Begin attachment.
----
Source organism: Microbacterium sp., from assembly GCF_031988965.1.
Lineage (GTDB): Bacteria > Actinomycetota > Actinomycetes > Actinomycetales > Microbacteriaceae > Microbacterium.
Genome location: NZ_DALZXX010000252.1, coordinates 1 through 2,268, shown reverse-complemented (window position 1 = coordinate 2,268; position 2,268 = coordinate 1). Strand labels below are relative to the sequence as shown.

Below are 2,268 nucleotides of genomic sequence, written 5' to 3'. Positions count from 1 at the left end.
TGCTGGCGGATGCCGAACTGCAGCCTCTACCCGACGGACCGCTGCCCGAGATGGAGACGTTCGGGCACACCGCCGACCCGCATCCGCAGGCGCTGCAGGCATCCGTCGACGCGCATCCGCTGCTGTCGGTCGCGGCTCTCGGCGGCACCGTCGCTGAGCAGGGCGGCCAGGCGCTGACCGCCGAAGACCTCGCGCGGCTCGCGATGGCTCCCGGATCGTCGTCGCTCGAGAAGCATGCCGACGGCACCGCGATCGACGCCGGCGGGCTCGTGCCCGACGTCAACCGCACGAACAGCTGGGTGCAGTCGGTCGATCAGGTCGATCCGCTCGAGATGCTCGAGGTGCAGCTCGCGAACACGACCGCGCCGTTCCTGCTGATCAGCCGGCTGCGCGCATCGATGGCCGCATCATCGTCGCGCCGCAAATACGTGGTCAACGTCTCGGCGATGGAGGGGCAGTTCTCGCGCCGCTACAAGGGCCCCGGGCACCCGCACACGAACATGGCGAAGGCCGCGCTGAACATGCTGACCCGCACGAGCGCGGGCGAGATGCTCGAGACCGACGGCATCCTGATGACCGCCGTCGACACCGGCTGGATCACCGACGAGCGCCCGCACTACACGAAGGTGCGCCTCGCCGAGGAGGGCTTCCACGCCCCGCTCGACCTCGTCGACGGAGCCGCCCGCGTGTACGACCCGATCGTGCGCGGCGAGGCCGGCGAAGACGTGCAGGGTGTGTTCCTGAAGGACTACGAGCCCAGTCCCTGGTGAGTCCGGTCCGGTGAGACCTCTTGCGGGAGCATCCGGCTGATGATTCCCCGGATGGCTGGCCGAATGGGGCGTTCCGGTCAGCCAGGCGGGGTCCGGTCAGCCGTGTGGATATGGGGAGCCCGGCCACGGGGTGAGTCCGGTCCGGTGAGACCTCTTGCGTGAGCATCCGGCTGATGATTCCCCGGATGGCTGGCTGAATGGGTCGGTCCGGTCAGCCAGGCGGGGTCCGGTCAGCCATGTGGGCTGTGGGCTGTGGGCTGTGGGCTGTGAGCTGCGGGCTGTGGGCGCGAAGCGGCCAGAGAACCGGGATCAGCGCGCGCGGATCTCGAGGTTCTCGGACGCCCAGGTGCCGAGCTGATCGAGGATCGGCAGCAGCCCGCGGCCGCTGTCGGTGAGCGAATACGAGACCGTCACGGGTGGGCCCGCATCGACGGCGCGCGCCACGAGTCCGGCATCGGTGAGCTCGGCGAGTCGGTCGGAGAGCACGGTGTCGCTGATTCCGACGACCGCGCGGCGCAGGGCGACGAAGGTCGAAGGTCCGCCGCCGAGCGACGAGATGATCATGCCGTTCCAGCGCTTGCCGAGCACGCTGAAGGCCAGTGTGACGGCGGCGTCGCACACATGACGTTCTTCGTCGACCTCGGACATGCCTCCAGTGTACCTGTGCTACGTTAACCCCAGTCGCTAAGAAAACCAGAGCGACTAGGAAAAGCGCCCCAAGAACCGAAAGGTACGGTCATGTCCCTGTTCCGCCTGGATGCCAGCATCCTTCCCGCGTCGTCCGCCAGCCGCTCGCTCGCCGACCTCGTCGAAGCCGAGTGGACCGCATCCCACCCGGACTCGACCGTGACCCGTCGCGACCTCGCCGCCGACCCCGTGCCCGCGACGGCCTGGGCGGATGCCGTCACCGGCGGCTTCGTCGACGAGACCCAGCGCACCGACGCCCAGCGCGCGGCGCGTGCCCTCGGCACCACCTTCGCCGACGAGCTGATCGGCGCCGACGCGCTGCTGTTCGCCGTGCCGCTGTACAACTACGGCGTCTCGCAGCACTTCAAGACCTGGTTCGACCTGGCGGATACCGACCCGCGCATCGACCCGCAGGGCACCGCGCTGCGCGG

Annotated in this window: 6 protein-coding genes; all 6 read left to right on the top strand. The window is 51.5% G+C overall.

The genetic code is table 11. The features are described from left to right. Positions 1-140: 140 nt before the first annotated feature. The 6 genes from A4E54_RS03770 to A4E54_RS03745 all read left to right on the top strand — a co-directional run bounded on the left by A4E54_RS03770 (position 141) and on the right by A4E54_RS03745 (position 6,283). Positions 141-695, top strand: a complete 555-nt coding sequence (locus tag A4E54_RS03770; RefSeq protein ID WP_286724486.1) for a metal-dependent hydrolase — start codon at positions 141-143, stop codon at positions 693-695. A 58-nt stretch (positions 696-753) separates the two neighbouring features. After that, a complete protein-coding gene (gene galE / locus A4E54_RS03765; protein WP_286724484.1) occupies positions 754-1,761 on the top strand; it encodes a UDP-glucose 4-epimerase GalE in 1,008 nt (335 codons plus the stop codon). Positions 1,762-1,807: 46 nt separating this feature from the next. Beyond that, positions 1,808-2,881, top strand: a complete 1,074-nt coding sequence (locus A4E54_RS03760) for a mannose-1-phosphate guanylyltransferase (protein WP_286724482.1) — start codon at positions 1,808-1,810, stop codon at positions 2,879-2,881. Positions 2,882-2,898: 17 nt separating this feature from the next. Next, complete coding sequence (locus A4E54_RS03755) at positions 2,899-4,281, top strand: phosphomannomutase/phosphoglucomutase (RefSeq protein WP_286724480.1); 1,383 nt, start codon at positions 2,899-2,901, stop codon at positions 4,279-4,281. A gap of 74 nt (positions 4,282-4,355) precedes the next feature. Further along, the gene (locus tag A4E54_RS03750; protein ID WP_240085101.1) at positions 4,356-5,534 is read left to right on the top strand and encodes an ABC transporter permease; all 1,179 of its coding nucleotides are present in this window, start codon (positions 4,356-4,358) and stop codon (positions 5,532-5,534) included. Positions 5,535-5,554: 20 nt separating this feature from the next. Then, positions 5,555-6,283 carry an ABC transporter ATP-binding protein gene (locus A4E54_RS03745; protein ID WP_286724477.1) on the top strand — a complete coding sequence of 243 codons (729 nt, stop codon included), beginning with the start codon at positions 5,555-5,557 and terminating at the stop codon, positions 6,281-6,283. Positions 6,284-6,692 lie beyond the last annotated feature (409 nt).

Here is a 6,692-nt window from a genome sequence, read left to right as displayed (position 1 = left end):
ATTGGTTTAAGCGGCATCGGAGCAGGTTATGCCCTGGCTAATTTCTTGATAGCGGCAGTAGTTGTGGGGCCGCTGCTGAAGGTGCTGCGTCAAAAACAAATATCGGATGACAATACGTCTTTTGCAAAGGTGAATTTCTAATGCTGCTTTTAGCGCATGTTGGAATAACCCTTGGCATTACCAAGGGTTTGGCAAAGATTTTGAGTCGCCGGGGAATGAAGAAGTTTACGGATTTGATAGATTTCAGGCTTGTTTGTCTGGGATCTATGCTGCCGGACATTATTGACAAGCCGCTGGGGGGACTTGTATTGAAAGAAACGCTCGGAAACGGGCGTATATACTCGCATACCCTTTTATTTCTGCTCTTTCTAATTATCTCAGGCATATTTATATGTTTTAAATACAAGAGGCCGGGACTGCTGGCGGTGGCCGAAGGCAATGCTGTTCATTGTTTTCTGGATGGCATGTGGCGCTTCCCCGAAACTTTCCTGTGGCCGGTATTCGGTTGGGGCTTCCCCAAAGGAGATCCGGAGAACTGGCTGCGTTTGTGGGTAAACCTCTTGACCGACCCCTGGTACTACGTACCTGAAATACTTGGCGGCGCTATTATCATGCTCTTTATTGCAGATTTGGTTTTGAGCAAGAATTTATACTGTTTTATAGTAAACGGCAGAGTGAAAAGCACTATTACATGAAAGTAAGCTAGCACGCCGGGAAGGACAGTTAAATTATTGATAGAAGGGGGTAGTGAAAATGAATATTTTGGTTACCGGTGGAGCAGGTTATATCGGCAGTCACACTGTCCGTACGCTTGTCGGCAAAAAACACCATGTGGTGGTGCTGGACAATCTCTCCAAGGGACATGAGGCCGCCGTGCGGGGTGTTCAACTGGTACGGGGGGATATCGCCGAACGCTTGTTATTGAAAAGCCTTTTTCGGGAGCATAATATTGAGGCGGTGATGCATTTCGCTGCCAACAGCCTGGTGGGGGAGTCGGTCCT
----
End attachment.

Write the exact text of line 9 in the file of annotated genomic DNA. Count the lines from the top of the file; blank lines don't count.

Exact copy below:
ATTGGTTTAAGCGGCATCGGAGCAGGTTATGCCCTGGCTAATTTCTTGATAGCGGCAGTAGTTGTGGGGCCGCTGCTGAAGGTGCTGCGTCAAAAACAAATATCGGATGACAATACGTCTTTTGCAAAGGTGAATTTCTAATGCTGCTTTTAGCGCATGTTGGAATAACCCTTGGCATTACCAAGGGTTTGGCAAAGATTTTGAGTCGCCGGGGAATGAAGAAGTTTACGGATTTGATAGATTTCAGGCTTGTTTGTCTGGGATCTATGCTGCCGGACATTATTGACAAGCCGCTGGGGGGACTTGTATTGAAAGAAACGCTCGGAAACGGGCGTATATACTCGCATACCCTTTTATTTCTGCTCTTTCTAATTATCTCAGGCATATTTATATGTTTTAAATACAAGAGGCCGGGACTGCTGGCGGTGGCCGAAGGCAATGCTGTTCATTGTTTTCTGGATGGCATGTGGCGCTTCCCCGAAACTTTCCTGTGGCCGGTATTCGGTTGGGGCTTCCCCAAAGGAGATCCGGAGAACTGGCTGCGTTTGTGGGTAAACCTCTTGACCGACCCCTGGTACTACGTACCTGAAATACTTGGCGGCGCTATTATCATGCTCTTTATTGCAGATTTGGTTTTGAGCAAGAATTTATACTGTTTTATAGTAAACGGCAGAGTGAAAAGCACTATTACATGAAAGTAAGCTAGCACGCCGGGAAGGACAGTTAAATTATTGATAGAAGGGGGTAGTGAAAATGAATATTTTGGTTACCGGTGGAGCAGGTTATATCGGCAGTCACACTGTCCGTACGCTTGTCGGCAAAAAACACCATGTGGTGGTGCTGGACAATCTCTCCAAGGGACATGAGGCCGCCGTGCGGGGTGTTCAACTGGTACGGGGGGATATCGCCGAACGCTTGTTATTGAAAAGCCTTTTTCGGGAGCATAATATTGAGGCGGTGATGCATTTCGCTGCCAACAGCCTGGTGGGGGAGTCGGTCCT